Officials have chosen Revolutionaries to be GW’s next moniker, but don’t hoist your banner or form a barricade just yet. In the truest meaning of “revolution,” the University’s moniker process has gone full circle — after years of discussion and debate, we’re back where we started.
If officials took anything away from the now-defunct Colonials moniker, it should have been that words have meanings. Monikers are meant to uplift and unite, not denigrate and divide. Colonials, which encapsulated a painful and ongoing history of violence and exploitation, failed as a moniker because it did the latter.
After feedback forms, focus groups and four finalists, we’ve finally and rightfully replaced Colonials. But how exactly is Revolutionaries any less of a loaded term than Colonials? If anything, it just seems like a more palatable iteration of the same idea — a “precious heritage” tied to the University’s namesake and the newly independent United States.
We can’t honestly claim that heritage, real or imagined, as our own. GW only became “The George Washington University” in 1904 and didn’t embrace the Colonials moniker until 1924. So celebrate the University’s storied history all you like, but we’re not inextricably linked to the founding of the country. George Washington crossed the Delaware, we cross 23rd Street — that’s not exactly upholding the principles of the Founding Fathers.
And while officials surely meant Revolutionaries to conjure up images of the American Revolution, it can just as easily apply to other movements for both good and for ill. Slave revolts, guillotines, independence struggles, political purges, even campus protests — the course of history has muddled the new moniker’s meaning. And the overtures to history aside, there’s something deeply ironic about an institution so thoroughly enmeshed in the establishment opting for such a radical-sounding name.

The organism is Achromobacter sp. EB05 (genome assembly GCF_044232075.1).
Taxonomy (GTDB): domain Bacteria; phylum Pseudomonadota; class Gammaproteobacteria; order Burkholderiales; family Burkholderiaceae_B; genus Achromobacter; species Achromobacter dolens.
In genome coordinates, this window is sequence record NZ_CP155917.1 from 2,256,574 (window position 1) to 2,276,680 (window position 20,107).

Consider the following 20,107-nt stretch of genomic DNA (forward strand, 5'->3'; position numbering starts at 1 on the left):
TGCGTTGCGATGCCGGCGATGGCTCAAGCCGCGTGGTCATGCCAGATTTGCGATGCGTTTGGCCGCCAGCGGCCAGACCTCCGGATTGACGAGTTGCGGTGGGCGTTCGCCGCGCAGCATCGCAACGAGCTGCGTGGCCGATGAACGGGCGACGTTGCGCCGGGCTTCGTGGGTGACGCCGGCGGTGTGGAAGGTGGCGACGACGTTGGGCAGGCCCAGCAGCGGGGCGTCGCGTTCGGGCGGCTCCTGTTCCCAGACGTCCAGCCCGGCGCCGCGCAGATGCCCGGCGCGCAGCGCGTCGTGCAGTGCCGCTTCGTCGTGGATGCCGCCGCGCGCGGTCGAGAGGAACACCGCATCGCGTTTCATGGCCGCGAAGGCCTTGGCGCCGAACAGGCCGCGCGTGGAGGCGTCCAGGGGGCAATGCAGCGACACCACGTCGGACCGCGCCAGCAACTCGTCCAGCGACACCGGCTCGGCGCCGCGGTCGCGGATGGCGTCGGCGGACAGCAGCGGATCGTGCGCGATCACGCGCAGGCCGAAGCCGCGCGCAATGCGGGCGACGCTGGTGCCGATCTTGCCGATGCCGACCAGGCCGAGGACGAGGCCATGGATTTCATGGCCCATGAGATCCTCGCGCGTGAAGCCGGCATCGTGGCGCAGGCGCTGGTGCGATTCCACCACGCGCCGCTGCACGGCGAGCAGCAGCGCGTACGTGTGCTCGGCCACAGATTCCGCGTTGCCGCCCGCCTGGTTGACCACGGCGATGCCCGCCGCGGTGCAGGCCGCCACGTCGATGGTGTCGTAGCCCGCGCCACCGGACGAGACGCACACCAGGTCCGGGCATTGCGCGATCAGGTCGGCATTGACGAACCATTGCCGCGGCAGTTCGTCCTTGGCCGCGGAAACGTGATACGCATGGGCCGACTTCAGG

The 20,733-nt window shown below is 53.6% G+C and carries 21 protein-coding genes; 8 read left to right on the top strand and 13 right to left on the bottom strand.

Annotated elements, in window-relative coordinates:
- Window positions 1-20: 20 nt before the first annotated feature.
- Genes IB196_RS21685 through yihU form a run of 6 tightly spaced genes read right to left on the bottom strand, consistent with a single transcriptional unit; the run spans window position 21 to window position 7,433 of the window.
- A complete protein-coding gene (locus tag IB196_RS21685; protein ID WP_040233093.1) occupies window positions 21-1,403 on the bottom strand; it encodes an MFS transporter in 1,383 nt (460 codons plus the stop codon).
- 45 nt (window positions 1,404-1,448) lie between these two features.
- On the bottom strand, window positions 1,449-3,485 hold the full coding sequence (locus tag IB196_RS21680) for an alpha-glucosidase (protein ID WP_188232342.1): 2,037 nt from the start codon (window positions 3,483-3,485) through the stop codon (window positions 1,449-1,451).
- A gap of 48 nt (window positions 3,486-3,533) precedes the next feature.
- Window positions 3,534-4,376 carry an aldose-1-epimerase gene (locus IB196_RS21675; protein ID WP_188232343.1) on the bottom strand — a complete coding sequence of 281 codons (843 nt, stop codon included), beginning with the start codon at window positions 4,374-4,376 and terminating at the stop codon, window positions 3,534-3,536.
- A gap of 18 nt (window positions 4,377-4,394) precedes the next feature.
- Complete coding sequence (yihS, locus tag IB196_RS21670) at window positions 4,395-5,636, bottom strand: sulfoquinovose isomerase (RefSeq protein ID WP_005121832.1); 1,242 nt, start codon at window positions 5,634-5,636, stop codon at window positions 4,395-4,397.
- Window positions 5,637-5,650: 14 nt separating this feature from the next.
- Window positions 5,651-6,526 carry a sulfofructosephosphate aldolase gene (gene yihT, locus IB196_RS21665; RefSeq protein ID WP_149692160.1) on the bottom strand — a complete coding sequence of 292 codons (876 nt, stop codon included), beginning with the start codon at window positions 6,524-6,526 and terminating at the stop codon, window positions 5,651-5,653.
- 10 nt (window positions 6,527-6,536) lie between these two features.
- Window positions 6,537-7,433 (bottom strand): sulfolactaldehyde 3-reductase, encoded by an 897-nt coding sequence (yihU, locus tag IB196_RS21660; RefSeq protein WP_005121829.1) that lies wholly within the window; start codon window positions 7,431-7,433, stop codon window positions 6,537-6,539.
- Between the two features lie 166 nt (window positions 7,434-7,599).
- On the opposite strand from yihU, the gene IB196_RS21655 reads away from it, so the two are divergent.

So, who was Revolutionaries for? Out of the 10 initial and later final four moniker options, Revolutionaries was and remains the most conservative and cautious choice — the opposite of what you’d think such a name would imply.
I’d hoped we might do something different regarding our new moniker — we’d challenge the idea that GW is a stuffy, self-serious institution obsessed with its own past. Instead, we’ve doubled down on some mythologized version of history and returned a similar, albeit less offensive, moniker.
A moniker is ultimately a branding gimmick. But as long as we’re going to try to make it into something more — a representation of who we are and who we strive to be — we ought to get it right.
Ethan Benn, a rising senior majoring in journalism and mass communication, is the opinions editor.
This article appeared in the May 22, 2023 issue of the Hatchet.